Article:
here!” Especially at the level of the Chicago
Symphony, all of these details are constantly going through our
minds! We’re trying to get a good performance out! We don’t
take time to smell the roses and say, “Oh, this is a really beautiful
moment, so let’s sit back and enjoy it.” I can’t! I’ve
got to count measures and come in, and not in five seconds! I
have to come in right! I have to listen to the clarinet!
It’s too much!
BD: But you
have to do that for us, so that we can
then enjoy it.
AK: Yeah, I
have to take care of the technique so
that the audience can sit back and let it flow and get the beauty of
it without worrying about the technique. Some people in the
audience who are more knowledgeable will concentrate on technical
details, and notice if somebody cracked a note, but most of
the people won’t!
BD: Is this
your advice to audiences, to
forget the details and listen to the entire thing?
Exactly! Exactly. Don’t feel like you
have to be an expert in order to enjoy this; you may already be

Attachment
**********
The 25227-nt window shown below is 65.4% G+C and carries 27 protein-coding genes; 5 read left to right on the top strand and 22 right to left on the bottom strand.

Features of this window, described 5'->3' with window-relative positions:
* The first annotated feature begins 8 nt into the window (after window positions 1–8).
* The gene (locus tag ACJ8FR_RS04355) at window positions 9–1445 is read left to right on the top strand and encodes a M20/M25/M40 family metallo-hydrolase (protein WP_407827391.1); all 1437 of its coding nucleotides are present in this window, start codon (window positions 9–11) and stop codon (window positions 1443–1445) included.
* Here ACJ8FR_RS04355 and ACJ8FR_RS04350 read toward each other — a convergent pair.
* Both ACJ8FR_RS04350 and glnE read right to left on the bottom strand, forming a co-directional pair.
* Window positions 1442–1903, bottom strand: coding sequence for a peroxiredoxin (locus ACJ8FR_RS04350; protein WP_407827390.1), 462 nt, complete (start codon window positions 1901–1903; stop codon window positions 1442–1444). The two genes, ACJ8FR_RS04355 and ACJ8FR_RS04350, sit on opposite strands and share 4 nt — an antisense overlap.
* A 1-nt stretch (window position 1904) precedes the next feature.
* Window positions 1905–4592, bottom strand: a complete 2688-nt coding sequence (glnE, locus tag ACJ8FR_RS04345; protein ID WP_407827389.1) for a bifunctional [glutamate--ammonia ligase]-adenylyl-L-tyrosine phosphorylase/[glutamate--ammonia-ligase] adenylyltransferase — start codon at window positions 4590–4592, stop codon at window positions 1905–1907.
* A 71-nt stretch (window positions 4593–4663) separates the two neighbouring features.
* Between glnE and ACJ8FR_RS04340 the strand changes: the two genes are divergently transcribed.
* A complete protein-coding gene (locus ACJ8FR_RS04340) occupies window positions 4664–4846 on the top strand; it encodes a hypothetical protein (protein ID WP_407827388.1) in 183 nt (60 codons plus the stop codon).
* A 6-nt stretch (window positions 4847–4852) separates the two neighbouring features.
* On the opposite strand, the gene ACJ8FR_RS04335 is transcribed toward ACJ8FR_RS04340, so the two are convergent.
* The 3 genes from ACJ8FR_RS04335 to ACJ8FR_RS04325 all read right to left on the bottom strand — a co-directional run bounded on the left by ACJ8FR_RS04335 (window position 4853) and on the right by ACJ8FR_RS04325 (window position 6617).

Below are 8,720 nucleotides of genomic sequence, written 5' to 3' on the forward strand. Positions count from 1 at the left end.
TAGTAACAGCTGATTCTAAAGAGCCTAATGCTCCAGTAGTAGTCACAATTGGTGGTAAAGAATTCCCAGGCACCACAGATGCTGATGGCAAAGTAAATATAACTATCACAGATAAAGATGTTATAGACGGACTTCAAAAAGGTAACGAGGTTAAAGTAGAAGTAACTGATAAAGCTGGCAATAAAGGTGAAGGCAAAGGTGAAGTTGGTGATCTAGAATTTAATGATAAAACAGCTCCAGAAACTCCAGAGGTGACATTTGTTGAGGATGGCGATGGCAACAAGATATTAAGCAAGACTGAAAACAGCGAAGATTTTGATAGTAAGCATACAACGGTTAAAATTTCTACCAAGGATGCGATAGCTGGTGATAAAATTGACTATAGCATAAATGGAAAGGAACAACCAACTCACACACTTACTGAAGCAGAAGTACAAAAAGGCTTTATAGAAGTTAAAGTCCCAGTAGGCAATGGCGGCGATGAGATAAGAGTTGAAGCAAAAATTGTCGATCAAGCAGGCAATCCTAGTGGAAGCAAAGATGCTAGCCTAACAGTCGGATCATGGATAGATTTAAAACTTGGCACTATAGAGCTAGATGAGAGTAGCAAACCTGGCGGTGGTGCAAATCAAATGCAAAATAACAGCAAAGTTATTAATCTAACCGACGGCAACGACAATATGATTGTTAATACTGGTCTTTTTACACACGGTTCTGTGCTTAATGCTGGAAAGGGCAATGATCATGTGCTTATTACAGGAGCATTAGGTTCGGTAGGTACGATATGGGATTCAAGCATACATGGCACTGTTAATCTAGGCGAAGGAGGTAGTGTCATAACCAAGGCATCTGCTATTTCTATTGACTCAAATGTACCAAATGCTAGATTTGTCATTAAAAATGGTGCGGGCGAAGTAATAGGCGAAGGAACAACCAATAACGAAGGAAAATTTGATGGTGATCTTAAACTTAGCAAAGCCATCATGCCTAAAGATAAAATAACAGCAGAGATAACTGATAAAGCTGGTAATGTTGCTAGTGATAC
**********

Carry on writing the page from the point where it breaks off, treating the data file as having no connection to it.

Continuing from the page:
an expert just because you love it! You’re already seeing it
from a point of view that the musicians will never get!
BD: Just the
fact that you’re there in the audience
means that you want it.
yeah! And you can get the message!
BD: Is the
music that you play for everyone?
everyone who wants it. I don’t think any music is for
There are lots of musics out there that I don’t listen to every day,
but they are still good.
AK: Maybe I
I shouldn’t. I would rather be flexible about that. To be
honest with you, I’m a performer, so I
listen to technicalities. If I listen to it all the time, music
can become a burden because it draws the technical side of my
brain. I use a lot of the left side of my brain to understand
music, and that can be burdensome at some level.
BD: So you
want to get out and play tennis or swim
or run or something?
Exactly. So I don’t go to concerts a whole
lot. I don’t listen to a lot of new CD’s and new recordings that
are coming out of there, because when I listen to them, I often get
tired because I’m getting too much information and concentrating too
much! When I do listen to concerts, when I do listen to CD’s, or
go out and buy something new — and I do, you know, but probably not as
regularly as one might think — I like to go as an audience member and
really not care about technicalities. I just let the music come
me. I often do that by turning off the lights, putting on my
headphones and laying down on the living room floor and listening to
music. I just let it flow through and teach me art.
BD: I’ve seen
you onstage with as